It’s that time of year again: the Hugo Awards nominations are open! They officially opened on January 1, 2010 and will remain open until
March 31, 2010 March 13, 2010. This year, the Hugos will be awarded at AussieCon 4 in Melbourne, Australia (I actually assume you all knew where Melbourne is, but hey, maybe I meant Melbourne, FL). That means that you have to be at least a supporting member of this year’s convention, or a supporting or attending member of last year’s convention in Montreal, Canada in order to make nominations.
If you aren’t already a member, past or present, a supporting membership to this year’s convention will set you back: US or CAN $50; AU $70; 35; £25; or ¥4,900. The trick is, you have to buy a supporting membership by the end of January in order to be eligible to nominate.
This is an annual dilemma I face. On the one hand, I feel that $50 is a lot of money just for the privilege of nominating and then voting on the Hugo Awards. On the other hand, I personally feel that nominating for and voting on the Hugo Awards is one of the most important things I do in regards to the field. Having won a Hugo (that’s me having breakfast with my Hugo in the photo), I feel this even more strongly.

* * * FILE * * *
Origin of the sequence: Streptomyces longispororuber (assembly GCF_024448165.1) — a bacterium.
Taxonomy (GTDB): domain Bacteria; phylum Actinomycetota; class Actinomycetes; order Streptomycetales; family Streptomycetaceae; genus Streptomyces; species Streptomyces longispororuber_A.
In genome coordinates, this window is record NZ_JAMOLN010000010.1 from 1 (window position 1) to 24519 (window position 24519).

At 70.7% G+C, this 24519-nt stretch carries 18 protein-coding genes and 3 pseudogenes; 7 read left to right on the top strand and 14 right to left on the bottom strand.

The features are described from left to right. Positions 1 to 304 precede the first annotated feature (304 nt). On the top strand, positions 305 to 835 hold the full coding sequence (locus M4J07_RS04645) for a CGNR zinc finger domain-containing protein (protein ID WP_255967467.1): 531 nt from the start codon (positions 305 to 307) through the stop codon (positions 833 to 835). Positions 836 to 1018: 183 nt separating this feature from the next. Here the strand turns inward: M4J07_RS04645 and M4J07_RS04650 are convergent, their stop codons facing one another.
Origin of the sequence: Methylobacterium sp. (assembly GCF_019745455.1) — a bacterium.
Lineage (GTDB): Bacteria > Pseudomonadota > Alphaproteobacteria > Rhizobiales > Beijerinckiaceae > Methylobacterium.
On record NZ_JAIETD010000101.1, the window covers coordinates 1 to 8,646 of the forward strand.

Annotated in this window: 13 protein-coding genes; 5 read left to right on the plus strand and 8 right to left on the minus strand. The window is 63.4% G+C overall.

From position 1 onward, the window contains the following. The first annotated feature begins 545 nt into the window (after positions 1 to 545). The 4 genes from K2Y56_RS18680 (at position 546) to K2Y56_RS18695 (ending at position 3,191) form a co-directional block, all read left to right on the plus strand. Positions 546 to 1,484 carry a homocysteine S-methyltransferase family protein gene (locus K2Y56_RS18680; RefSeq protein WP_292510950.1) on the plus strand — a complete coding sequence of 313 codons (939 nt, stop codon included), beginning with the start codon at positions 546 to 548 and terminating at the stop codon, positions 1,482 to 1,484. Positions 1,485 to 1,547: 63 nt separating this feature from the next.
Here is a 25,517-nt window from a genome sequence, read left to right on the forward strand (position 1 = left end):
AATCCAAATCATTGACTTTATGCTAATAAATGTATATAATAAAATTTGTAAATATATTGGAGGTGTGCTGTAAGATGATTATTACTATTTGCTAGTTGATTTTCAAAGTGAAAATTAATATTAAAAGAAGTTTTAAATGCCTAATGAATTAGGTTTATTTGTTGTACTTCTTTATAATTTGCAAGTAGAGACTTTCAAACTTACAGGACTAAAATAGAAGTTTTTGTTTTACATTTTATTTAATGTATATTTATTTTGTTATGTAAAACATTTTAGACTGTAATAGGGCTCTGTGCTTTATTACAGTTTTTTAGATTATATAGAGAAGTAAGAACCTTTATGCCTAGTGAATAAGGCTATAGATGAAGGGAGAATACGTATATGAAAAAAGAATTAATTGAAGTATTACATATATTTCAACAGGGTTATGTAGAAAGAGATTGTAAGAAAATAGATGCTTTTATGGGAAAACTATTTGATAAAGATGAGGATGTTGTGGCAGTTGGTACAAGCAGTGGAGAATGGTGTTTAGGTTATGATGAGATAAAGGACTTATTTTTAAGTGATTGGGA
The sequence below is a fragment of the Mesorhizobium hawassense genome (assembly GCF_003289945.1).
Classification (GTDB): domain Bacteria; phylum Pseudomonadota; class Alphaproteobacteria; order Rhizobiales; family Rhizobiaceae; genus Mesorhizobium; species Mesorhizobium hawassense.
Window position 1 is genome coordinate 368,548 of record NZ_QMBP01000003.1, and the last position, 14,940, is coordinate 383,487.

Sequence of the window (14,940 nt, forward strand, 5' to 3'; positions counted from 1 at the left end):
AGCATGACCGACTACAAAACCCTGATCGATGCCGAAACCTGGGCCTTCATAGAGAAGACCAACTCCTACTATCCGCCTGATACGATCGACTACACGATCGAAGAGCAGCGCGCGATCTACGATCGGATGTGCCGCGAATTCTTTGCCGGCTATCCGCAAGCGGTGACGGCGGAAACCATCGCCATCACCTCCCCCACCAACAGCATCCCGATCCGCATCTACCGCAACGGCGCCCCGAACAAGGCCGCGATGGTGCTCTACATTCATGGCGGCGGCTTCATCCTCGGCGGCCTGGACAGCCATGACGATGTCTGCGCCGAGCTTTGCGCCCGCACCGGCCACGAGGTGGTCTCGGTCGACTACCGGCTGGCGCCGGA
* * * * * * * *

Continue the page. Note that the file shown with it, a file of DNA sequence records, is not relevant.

It’s not that I feel that the Hugo Awards and the Hugo Awards alone are the lynchpin upon which the continued existence of science fiction depends. For me, the whole process of the Hugo Awards showcases how the science fiction and fantasy field relies on its fanbase. Without people to enjoy and appreciate the books and magazines and art pieces and movies and websites that we all make, we don’t get to keep making them.
Now, there are many strong arguments about the insignificance of the Hugos due to the small number of people who nominate and vote. There are others who feel that the awards are not truly nominating and awarding the best work from the previous year. And others want more diversity in terms of gender and people of color on the ballot.
But I think if more people bought memberships and nominated and voted, the diversity would improve, particularly on the nomination side of the equation. It’s impossible for any one person to read every science fiction or fantasy piece published in a given year, so in order to hit as broad a spectrum as possible, the pool from which you draw needs to be larger. I still feel that $50 is a big hurdle for many people, and I’d like to see a $25 voting-only membership (no program or progress reports, just a PIN for nominating and voting). I guess I better get off my butt and go propose that, eh?
John Klima is the editor of Electric Velocipede, which won a Hugo in 2009. He is going over his reading from 2009 in order to put together his 2010 Hugo Awards nomination ballot.